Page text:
By now she was backing away from the till, and saying “One pound ninety-eight,” which was the price of this hallowed product. I said nothing more to her but offered up the correct change. At that point the manager, possibly seeing her discomfort, walked over and said, looking at her, “Is everything alright here,” and I said, “Fine, I was just reminding her that we didn’t know each other.” before turning to leave the shop. I wonder if they sell this bread anywhere else.

Posted in character, creative writing, Fiction, humour, Life, Peter Wells | Tagged , , , , , | 13 Comments

A Lifetime’s Introduction.

“What’s your name” I asked all those years ago and you said “Sheila” which I soon turned into “Shells:” we seemed to know each other which was odd, given that we were both eighteen and had never met before. In the hurly burly of life, that was our “Jackpot” moment and so we grew to share things when life went right or wrong: sometimes the sun filled every room as when our first child was born, and at other times we felt so crushed by anxieties that we thought awareness was the door to torture; but in each other’s eyes and hearts we always found our centre and that spring of life which stops the water we drank from becoming stagnant.

Seventy- four years old, and married for most of them, we’ve faced all sorts of struggles but never without each other. Nothing was harder than losing our eldest son when he was only twenty-four, in some stupid motor accident, not even his fault, but experience teaches you things happen, and life is not always merciful or fair. You are left to deal with what must be dealt with or fall victim to your own emotions and circumstances: the choice is yours, or with us was always ours, but that was our blessing: to share all things with each other.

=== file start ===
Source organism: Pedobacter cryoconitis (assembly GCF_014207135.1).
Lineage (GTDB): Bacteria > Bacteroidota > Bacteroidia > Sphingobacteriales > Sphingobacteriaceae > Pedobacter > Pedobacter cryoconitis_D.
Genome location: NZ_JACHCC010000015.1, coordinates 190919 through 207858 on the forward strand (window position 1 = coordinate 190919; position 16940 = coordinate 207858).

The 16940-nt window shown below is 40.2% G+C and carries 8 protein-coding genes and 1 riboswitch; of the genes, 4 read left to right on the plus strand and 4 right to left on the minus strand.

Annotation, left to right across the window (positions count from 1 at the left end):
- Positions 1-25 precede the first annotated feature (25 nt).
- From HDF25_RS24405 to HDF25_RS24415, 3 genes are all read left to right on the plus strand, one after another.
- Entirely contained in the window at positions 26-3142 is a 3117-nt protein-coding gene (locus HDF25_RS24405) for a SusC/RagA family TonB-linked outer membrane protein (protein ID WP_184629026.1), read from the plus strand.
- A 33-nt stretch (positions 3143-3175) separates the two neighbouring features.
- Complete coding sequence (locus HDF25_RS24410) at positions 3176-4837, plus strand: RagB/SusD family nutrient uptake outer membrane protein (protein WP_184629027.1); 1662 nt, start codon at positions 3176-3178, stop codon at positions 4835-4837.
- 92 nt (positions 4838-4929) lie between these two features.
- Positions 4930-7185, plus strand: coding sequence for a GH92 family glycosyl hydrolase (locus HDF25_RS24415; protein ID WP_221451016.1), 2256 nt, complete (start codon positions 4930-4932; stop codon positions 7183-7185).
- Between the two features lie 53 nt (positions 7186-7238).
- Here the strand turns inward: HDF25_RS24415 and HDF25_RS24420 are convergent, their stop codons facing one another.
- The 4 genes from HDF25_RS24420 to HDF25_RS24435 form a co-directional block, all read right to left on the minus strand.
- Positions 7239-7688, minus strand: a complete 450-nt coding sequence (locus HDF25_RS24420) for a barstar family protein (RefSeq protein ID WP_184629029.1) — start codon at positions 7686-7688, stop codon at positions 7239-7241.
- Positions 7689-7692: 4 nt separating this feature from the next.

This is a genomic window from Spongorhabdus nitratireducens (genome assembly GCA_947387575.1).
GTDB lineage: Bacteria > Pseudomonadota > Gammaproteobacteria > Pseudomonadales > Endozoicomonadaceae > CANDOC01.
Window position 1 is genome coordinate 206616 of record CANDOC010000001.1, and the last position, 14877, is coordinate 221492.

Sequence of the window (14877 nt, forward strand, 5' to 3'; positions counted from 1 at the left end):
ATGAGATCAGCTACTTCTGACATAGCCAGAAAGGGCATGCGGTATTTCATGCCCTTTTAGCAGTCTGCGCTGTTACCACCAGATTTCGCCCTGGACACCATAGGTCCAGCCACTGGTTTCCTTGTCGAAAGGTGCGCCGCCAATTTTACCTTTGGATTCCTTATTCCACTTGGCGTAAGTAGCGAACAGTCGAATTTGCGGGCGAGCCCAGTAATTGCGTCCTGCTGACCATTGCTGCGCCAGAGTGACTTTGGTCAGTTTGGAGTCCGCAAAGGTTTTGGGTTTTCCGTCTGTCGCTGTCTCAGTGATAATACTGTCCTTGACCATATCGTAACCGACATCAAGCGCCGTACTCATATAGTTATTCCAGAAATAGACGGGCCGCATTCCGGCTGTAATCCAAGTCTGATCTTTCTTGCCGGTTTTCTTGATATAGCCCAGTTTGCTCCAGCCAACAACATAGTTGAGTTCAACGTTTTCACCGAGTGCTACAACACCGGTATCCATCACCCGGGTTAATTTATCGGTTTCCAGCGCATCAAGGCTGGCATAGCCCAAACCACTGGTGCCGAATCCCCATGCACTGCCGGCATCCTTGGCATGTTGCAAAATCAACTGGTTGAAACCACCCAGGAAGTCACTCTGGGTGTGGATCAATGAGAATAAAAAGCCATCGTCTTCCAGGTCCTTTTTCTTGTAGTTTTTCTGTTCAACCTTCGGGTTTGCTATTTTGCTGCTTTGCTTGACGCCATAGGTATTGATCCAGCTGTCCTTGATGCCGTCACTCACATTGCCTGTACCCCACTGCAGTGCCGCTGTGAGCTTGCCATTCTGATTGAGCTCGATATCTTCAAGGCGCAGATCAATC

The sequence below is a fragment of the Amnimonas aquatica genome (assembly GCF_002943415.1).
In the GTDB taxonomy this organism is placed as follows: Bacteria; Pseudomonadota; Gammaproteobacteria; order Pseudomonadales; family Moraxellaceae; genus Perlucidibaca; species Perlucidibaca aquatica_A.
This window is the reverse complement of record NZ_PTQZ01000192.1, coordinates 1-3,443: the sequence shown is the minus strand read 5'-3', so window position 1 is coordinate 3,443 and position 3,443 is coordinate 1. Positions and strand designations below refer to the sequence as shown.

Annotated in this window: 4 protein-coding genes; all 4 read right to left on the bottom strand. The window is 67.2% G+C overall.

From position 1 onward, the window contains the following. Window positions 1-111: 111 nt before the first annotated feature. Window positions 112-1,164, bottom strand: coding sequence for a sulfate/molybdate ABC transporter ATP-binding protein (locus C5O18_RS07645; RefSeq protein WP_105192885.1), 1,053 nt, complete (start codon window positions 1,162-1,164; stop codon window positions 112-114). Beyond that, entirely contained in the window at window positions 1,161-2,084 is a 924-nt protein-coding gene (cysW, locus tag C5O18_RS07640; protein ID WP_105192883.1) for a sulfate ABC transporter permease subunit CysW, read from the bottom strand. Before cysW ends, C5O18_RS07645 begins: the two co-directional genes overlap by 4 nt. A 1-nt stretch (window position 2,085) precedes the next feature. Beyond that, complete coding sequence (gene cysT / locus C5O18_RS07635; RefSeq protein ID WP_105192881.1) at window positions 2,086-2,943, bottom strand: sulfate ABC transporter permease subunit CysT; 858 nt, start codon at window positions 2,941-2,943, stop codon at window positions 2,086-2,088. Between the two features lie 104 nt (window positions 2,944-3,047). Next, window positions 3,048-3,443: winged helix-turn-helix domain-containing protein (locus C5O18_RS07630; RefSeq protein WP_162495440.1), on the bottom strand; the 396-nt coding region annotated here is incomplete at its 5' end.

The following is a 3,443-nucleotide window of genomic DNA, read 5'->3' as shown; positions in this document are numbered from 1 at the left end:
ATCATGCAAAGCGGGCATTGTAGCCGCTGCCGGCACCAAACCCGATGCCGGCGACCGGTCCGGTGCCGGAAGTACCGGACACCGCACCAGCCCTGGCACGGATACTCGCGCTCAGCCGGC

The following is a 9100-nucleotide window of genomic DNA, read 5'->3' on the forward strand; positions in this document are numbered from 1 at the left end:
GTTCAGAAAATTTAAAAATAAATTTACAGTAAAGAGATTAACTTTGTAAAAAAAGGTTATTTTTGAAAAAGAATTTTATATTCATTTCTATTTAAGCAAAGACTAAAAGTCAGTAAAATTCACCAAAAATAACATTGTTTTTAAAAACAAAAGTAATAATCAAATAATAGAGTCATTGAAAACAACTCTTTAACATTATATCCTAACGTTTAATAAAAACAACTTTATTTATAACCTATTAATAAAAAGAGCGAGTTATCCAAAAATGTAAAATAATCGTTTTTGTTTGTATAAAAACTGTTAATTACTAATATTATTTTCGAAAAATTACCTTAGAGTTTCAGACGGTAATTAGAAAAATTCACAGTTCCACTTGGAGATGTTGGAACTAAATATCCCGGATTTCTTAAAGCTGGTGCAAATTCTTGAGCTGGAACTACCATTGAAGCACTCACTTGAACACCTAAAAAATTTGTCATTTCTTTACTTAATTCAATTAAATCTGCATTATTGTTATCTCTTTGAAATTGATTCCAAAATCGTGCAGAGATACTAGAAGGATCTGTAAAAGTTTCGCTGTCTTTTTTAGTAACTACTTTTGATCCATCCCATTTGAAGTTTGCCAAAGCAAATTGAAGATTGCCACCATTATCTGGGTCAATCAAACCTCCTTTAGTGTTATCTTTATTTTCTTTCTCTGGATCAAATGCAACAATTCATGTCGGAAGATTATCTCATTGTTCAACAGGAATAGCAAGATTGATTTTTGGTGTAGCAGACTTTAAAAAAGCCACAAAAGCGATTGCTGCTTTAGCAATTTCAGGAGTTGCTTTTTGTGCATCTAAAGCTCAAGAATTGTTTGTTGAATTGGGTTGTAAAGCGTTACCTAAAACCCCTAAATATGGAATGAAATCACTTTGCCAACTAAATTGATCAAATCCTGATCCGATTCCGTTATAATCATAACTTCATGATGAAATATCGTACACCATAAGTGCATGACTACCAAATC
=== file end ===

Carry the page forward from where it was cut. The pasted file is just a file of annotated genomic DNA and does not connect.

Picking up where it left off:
We came through it, mindful that our two remaining children needed the sunlight that loving parents bring if they are to blossom in their turn, and they did I like to think, although there was that cupboard we could no longer open, and that old pleasure of sitting there at Christmas playing films of our children’s early years ceased to be a pleasure and then an event: we both understood.

All in all we had little to complain of in the larger scheme of things because, without meaning to, and more by luck than talent, we got the main thing right: the building of a home with someone who shares your sense of what is real and makes you laugh regardless of the facts. Through joy and sorrow we always had each other, and that made us wealthy in that special way which brings rhythm to discordant lives. The point of all this is that here we are but you are no longer present. I hold your hand, as I always have, but life is no longer in it. You taught me everything there is to know except how to live without you.

Posted in character, creative writing, Fiction, Life, Peter Wells, Romance | Tagged , , , , , | 15 Comments

Launching My Political Career